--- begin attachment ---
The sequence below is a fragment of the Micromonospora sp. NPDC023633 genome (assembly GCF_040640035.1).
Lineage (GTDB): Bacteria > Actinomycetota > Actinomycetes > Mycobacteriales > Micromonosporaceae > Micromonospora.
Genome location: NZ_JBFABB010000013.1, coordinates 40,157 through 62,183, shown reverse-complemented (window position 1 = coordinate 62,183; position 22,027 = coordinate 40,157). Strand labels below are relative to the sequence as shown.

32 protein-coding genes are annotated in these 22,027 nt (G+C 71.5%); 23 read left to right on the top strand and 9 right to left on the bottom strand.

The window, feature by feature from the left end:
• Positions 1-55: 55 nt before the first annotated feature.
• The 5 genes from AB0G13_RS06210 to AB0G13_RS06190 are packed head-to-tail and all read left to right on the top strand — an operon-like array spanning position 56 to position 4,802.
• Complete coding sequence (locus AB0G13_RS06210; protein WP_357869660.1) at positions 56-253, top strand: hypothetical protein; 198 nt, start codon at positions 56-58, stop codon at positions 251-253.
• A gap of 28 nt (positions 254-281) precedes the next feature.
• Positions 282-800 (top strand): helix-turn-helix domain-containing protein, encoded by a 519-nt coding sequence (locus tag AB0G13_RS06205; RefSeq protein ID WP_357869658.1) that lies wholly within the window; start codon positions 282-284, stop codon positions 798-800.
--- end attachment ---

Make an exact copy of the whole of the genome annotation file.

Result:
The sequence below is a fragment of the Micromonospora sp. NPDC023633 genome (assembly GCF_040640035.1).
Lineage (GTDB): Bacteria > Actinomycetota > Actinomycetes > Mycobacteriales > Micromonosporaceae > Micromonospora.
Genome location: NZ_JBFABB010000013.1, coordinates 40,157 through 62,183, shown reverse-complemented (window position 1 = coordinate 62,183; position 22,027 = coordinate 40,157). Strand labels below are relative to the sequence as shown.

32 protein-coding genes are annotated in these 22,027 nt (G+C 71.5%); 23 read left to right on the top strand and 9 right to left on the bottom strand.

The window, feature by feature from the left end:
• Positions 1-55: 55 nt before the first annotated feature.
• The 5 genes from AB0G13_RS06210 to AB0G13_RS06190 are packed head-to-tail and all read left to right on the top strand — an operon-like array spanning position 56 to position 4,802.
• Complete coding sequence (locus AB0G13_RS06210; protein WP_357869660.1) at positions 56-253, top strand: hypothetical protein; 198 nt, start codon at positions 56-58, stop codon at positions 251-253.
• A gap of 28 nt (positions 254-281) precedes the next feature.
• Positions 282-800 (top strand): helix-turn-helix domain-containing protein, encoded by a 519-nt coding sequence (locus tag AB0G13_RS06205; RefSeq protein ID WP_357869658.1) that lies wholly within the window; start codon positions 282-284, stop codon positions 798-800.